The Net Interest Income increased by 8% to P499.6 million after corporate and investment banking and business and banking registered strong growth in terms of balance sheet momentum propelled by various chosen markets that the bank have elected to ply their trade in. The retail business remains the bank’s biggest cash cow in terms of revenue generation, contributing the largest share to revenues. The growth in Net Interest Income was helped in part by a fall in interest expense which went down by 27% to P92.2 million. The reduction was the result of a combination of optimised alternative funding sources and improved liquidity in the market following a reduction in the statutory reserve ratio which improved overall funding in the banking sector.
The Non-Interest Income increased by 18% while the Net Fee and Commission Income was up by 20% to P150 million. This was driven by improved customer transaction volumes in all chosen business segments. The bank says as part of their channel strategy, they have been migrating customers from the costly traditional bank branch to convenient and affordable digital channels. The operating expenses increased slightly by 4% to end at P374.3 million, which Barclays Bank Botswana says it’s in line with inflation growth rate. The bank has also impressed by cutting down on what was perhaps their biggest headache after they suppressed impairments down by 16% to P96 million. This comes after the bank reported lower profits in previous full year results after experiencing a spike in impairments. Barclays Bank Botswana was able to reduce impairments through improvements on retail losses which they attribute to revised collection models.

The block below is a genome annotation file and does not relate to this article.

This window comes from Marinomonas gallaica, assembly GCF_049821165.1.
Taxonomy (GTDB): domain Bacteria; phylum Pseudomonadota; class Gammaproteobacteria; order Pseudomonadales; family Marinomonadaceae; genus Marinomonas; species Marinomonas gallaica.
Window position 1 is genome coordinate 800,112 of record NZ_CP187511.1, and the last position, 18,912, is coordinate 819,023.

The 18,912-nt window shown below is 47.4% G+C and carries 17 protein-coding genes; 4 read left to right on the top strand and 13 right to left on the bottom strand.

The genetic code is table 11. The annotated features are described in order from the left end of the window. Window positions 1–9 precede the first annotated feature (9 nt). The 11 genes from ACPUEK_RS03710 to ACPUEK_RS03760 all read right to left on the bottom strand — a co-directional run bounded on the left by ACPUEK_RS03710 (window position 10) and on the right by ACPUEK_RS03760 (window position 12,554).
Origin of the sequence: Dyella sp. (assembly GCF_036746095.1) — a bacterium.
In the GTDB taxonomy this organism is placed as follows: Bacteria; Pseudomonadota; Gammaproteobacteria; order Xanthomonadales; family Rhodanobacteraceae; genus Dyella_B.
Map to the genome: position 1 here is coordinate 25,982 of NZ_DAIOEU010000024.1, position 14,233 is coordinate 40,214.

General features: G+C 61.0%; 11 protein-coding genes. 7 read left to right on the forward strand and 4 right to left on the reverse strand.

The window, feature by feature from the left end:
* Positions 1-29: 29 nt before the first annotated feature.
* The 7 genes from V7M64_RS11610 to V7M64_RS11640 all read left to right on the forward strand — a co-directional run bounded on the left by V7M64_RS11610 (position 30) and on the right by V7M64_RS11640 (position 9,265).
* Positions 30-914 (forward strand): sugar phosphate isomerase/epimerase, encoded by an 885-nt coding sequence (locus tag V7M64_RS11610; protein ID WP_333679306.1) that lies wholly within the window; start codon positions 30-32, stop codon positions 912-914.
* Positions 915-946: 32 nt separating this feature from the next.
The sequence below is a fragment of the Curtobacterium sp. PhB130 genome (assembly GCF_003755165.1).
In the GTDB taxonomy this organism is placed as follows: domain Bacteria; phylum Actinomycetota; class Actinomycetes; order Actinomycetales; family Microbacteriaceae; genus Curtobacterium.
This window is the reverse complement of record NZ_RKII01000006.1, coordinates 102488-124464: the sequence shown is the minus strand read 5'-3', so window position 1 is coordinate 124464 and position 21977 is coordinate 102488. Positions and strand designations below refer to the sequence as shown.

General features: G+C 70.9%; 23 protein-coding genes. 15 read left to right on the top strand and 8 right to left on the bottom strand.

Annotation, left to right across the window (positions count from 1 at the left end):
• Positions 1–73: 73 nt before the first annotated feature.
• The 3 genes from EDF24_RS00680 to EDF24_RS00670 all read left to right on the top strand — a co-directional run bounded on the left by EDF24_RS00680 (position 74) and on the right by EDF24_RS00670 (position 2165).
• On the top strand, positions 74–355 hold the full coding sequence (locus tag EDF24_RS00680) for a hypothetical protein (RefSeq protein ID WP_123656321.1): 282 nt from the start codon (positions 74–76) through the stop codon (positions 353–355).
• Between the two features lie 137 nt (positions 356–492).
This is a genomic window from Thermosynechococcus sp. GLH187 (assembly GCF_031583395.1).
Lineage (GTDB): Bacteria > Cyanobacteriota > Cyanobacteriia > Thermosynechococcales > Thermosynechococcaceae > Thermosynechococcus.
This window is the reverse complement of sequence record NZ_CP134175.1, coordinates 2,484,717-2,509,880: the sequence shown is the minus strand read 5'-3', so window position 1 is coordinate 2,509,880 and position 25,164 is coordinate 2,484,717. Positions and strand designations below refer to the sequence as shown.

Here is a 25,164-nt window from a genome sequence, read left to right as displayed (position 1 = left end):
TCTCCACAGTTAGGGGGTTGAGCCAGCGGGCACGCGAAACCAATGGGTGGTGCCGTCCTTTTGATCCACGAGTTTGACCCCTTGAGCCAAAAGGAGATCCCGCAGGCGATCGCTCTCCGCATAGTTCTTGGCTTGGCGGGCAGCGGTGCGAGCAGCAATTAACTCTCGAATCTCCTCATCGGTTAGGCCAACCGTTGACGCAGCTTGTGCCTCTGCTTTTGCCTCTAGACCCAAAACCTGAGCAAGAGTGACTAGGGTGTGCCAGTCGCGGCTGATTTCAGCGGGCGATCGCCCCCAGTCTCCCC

The second largest listed bank in Botswana in terms of market capitalization managed to grow its balance sheet to P14.5 billion, up by 12% riding on the growth of loans and advances to customers which spiked by 18% to almost P10 billion. The growth has largely driven by Corporate and Investment banking and Business Banking segments that grew 79% and 116% from a balance sheet perspective as the bank continues to offer debts and transactional solution products. On the liabilities side, deposits due to customers went up by 10% to settle at P10.5 billion largely driven by corporate deposits rising by 16% to P5.7 billion.
“This growth was driven by positive flows from our various corporate relationships where we continue to focus on all identified opportunities. We continue to strive to improve our customer service and product offering to existing and potential customers with a view to providing access to finance and providing various payment solutions. This has continued to contribute to the momentum that we have built over the last few years.”